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How to Get the Most Out of Coaching

Therapy or coaching, what a great question. In short, Therapy will help you resolve past trauma. Coaching concentrates in the now and what is happening in your life right this minute. Coaching will give you tools to understand it and do something about it. Understanding roadblocks and managing your daily progress.

Coaching is an investment of money, energy, and time. Is a path of self-exploration and discovery. Learning what drives you, what fears are paralyzing you, and what your future could look like are all intricate but common factors of a good coaching-client partnership. With Coaching, you can learn to regulate your barriers and discover your blind spots. Most often my clients say “I didn’t think I could do this” while growing and discovering the gifts and strengths they had all along. See, coaching is about you and the way you see the world, is about making a plan that is designed to help you with your specific need. If you are feeling stuck, which I hear quite often; then, together, would design a plan that is specific for you and your particular challenges.

Good coaching is collaborative between coach and client and should feel comfortable yet challenging. There is a lot that you can do to get the most out of your coaching sessions, if you are feeling like you might not be making the progress you were envisioning here are some points worthy of mentioning to help you understand what might be happening.

Chose the right coach for you. This requires a good working relationship. A good coach should feel like a good pair of shoes—comfortable, the kind you can walk on for hours. You might want a coach that is very structured or you might prefer someone that can help you identify ways of growing in a more abstract way. Ask questions as you search such as what is your style of coaching? How many people have you helped with similar problems? Is there a particular estimated length of time for my problem?

Show up, be consistent. What you are learning in coaching and the changes that personal growth brings need to be reinforced weekly while trying to achieve maximum results. Coaching without your consistency in attendance, commitment and homework is likely to leave you with half-learned truths. Remember it is normal to think sometimes that you may not be making much progress, this is part of the journey. It is in these moments of doubt but continuing to do hard work that the real growth happens. I cannot say it enough, be consistent!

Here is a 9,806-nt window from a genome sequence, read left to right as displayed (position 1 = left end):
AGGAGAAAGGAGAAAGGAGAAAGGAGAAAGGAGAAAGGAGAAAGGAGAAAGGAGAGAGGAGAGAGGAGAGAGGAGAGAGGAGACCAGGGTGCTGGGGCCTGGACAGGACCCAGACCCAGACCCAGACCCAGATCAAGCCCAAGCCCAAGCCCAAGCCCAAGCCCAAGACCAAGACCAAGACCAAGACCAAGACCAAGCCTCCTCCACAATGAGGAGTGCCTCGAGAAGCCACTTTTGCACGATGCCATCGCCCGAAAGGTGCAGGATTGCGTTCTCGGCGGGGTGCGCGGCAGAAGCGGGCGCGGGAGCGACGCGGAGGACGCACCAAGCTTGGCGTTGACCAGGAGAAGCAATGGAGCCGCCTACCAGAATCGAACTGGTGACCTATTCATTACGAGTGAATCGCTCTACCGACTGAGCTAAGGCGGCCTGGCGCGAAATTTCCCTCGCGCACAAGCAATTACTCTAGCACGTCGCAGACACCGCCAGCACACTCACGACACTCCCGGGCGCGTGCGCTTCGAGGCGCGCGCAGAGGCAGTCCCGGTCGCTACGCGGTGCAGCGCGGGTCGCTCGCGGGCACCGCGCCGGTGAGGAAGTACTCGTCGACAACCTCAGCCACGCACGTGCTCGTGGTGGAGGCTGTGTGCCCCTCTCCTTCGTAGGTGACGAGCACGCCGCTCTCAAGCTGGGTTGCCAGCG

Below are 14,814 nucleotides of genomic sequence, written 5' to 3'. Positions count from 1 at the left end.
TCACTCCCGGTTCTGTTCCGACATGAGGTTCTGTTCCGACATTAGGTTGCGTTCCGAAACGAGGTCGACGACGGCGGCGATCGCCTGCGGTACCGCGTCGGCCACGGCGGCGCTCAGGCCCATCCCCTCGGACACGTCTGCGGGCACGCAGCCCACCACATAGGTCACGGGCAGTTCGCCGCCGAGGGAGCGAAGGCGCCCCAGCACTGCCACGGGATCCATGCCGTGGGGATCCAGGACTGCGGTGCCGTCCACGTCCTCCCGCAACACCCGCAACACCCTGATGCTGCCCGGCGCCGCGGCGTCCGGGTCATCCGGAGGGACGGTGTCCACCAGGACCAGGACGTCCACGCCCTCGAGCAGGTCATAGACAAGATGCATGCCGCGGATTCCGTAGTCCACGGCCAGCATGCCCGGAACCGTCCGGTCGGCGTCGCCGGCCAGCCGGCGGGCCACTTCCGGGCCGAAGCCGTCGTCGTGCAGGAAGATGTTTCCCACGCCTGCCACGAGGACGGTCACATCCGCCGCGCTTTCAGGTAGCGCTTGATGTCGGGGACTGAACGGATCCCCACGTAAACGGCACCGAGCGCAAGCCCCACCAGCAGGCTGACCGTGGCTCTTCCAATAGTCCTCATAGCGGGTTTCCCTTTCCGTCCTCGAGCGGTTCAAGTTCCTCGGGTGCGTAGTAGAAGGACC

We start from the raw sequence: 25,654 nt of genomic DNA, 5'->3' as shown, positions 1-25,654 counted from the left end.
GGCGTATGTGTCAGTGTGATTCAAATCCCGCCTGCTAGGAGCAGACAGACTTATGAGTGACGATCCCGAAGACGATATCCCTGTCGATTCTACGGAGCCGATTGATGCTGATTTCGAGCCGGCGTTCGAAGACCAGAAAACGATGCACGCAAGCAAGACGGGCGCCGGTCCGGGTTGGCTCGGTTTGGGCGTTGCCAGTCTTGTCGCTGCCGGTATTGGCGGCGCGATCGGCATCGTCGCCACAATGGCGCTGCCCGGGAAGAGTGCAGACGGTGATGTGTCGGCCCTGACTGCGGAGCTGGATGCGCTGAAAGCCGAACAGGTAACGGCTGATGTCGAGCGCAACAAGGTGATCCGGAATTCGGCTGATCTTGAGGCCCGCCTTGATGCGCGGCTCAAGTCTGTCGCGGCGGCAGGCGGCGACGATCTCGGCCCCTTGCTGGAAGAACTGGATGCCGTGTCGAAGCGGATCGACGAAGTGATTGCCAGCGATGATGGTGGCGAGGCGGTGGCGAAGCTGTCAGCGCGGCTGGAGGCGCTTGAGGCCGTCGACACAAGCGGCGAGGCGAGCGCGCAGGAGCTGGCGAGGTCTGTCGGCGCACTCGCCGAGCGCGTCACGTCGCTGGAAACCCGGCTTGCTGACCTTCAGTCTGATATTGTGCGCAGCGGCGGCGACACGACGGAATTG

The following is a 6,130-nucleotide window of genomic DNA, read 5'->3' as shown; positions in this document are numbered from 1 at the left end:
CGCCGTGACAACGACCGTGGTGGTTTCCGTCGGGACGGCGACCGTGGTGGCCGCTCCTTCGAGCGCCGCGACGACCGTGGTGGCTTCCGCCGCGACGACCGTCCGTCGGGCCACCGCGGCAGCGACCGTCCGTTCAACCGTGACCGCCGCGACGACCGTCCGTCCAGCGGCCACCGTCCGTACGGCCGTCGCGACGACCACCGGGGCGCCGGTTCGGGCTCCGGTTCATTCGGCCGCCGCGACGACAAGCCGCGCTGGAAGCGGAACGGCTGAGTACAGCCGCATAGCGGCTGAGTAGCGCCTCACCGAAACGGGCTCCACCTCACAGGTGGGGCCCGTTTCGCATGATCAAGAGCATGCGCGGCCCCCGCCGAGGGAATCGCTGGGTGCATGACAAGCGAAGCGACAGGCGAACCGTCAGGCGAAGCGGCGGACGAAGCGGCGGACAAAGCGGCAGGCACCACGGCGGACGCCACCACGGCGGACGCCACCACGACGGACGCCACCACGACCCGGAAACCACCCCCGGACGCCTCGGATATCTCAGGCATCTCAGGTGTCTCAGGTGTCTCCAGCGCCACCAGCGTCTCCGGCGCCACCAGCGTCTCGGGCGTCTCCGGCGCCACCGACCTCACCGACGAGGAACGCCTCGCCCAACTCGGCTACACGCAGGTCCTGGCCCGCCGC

Be honest, open, and vulnerable. There can be a range of reasons why you might find it difficult to be open during coaching. You might doubt the process, you might not understand what will be required of you, you might even be ashamed to share your vulnerability. This is all okay. Coaching is a private process and there are laws that protect your confidentiality. Remember that your coach should be understanding and compassionate as well as nonjudgmental of the information you will share. This goes back to finding a coach that is the right fit for you with the proper education, training, and compassion. Only after you are completely honest and open can the real healing and growing begin.

Use your growth journal. In my practice, I give each client a growth journal. This notebook is given for several reasons. The journal will facilitate notes during our sessions such as goals, inspiration, and insight. It will also assist in completing homework assignments that again need consistency. The journal will also provide you with a good timeline for growth. Often my clients read the first few pages of our early sessions and are encouraged to see how much they have grown in a short period of time. Journal, do it weekly, do your assignments this is all part of the growth and healing journey.

Participate in your plan. Coaching is all about the client being centered in their growth, after all, they are the experts in their own lives. Give your coach feedback and be honest about what the assignments are like. What barriers are you encountering, what blind spots have you discovered? But most importantly, what is working and what is not. Remember you and your coach are a partnership and you must voice your concerns as well as what is working well.

Try your best to practice what you are learning. When you leave the coaching office, take some time to think and process what just happened. What did you learn? What will be the most difficult part about implementing the task ahead? How can you put this into motion? Practice all that you learn. I tell my clients often that they have become experts at doing something that is not working for them. They practice a harmful behavior until it becomes second nature. Now we must become experts in healing behavior until they become second nature. This requires consistency, follow-up, and most of all practice.

Trust yourself, your coach, and the process. Your coach wants to help you; however, this is not a cookie-cutter process. If things are not working out the way you were hoping for, give your coach feedback so the plan can be adjusted to fit your needs. Be present in your healing, honor your InnerShe.